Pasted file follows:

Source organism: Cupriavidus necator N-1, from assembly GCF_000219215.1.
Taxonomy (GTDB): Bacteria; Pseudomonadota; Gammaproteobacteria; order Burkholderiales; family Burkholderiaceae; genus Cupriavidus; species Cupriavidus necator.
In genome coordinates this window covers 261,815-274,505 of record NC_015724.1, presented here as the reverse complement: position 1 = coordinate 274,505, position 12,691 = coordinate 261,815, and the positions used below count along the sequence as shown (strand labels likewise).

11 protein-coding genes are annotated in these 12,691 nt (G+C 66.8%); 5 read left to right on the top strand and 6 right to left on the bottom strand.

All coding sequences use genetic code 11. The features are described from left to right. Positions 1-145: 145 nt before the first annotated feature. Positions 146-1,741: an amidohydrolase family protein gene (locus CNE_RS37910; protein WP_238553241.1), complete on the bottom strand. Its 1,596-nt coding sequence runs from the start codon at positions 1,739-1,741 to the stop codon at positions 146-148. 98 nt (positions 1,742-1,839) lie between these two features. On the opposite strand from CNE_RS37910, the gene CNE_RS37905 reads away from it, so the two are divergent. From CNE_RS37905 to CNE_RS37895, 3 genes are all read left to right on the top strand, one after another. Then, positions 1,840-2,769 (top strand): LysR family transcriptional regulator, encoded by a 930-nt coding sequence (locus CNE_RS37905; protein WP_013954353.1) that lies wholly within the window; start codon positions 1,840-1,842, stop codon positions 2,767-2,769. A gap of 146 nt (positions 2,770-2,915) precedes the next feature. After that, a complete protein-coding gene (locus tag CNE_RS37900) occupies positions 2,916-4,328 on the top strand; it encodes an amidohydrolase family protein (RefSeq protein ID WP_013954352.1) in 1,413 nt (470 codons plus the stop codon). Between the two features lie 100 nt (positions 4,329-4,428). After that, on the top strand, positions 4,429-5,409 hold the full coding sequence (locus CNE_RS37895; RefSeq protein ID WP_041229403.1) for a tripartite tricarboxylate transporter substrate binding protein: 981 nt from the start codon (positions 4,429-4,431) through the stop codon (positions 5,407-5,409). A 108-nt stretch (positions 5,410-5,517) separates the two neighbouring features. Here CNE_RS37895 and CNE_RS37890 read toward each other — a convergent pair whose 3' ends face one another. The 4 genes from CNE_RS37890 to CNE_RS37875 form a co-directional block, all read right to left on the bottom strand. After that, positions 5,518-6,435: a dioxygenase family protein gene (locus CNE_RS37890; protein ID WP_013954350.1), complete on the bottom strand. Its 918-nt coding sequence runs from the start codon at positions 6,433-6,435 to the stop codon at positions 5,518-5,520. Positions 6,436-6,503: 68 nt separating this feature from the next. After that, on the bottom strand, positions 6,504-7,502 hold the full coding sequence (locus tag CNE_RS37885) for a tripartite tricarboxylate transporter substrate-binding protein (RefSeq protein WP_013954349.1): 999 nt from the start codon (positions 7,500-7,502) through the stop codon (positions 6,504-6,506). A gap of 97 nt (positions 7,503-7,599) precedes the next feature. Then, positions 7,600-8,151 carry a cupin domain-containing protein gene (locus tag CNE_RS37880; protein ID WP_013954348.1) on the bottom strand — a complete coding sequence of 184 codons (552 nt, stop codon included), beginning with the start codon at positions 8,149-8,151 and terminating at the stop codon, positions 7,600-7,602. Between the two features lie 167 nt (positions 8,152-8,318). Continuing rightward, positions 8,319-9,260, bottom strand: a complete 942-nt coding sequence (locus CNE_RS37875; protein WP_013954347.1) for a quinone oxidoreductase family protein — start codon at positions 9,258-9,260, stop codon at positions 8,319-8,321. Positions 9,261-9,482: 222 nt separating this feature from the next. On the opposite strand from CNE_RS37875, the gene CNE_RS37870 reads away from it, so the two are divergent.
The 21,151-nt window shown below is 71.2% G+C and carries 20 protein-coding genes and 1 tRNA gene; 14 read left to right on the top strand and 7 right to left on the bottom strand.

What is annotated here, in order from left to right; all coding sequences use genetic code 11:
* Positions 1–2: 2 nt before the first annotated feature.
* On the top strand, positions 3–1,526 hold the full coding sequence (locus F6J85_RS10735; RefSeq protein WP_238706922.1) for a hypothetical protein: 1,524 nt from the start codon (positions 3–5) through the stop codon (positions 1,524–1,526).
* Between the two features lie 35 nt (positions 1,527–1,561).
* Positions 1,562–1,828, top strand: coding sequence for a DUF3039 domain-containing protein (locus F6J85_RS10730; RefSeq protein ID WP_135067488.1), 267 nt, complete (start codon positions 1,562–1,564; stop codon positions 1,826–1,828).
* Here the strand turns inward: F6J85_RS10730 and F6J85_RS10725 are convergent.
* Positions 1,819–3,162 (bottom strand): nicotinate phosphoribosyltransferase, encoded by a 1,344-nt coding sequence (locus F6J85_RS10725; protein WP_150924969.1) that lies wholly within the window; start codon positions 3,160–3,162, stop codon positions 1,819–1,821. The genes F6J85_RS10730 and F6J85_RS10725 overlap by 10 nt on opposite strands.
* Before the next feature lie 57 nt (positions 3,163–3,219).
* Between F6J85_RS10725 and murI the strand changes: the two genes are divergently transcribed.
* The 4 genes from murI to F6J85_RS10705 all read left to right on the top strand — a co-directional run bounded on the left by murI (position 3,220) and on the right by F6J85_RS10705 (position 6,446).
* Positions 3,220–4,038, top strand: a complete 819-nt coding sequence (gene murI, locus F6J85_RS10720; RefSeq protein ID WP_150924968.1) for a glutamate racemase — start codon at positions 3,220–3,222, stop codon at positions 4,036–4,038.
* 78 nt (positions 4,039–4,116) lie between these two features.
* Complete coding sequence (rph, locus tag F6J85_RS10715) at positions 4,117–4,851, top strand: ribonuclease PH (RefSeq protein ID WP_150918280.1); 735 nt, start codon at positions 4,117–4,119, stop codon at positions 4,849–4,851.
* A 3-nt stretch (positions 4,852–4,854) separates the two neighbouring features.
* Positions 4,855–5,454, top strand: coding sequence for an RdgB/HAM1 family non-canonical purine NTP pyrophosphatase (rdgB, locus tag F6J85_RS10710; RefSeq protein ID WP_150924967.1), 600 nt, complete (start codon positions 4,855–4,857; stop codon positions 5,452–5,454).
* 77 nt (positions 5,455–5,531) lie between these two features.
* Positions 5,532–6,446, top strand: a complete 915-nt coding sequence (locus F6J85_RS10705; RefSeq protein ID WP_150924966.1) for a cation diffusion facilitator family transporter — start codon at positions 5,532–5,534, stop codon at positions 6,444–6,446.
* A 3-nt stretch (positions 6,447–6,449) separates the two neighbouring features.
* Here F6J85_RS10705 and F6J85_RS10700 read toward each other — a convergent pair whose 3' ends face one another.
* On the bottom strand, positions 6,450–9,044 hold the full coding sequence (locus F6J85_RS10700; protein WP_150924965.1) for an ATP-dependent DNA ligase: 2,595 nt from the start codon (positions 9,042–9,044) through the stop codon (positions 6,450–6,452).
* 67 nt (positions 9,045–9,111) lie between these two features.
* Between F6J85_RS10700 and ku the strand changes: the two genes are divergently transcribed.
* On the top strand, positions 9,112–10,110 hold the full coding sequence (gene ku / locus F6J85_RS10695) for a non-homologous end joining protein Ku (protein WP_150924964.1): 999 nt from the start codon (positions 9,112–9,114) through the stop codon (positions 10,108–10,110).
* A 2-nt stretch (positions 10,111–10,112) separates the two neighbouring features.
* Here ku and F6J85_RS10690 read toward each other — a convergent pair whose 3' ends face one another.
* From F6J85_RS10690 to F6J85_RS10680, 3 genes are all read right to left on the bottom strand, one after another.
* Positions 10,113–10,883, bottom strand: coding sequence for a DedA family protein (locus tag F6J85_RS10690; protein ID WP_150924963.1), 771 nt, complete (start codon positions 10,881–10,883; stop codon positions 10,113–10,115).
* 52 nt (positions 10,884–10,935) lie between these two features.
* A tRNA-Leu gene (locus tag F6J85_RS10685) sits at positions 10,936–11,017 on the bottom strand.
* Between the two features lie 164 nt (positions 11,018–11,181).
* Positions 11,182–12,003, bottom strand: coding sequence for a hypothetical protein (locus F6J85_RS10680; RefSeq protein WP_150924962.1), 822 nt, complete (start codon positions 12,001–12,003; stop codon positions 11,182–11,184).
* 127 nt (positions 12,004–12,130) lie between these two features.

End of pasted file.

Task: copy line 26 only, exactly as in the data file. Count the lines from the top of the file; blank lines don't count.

* On the bottom strand, positions 6,450–9,044 hold the full coding sequence (locus F6J85_RS10700; protein WP_150924965.1) for an ATP-dependent DNA ligase: 2,595 nt from the start codon (positions 9,042–9,044) through the stop codon (positions 6,450–6,452).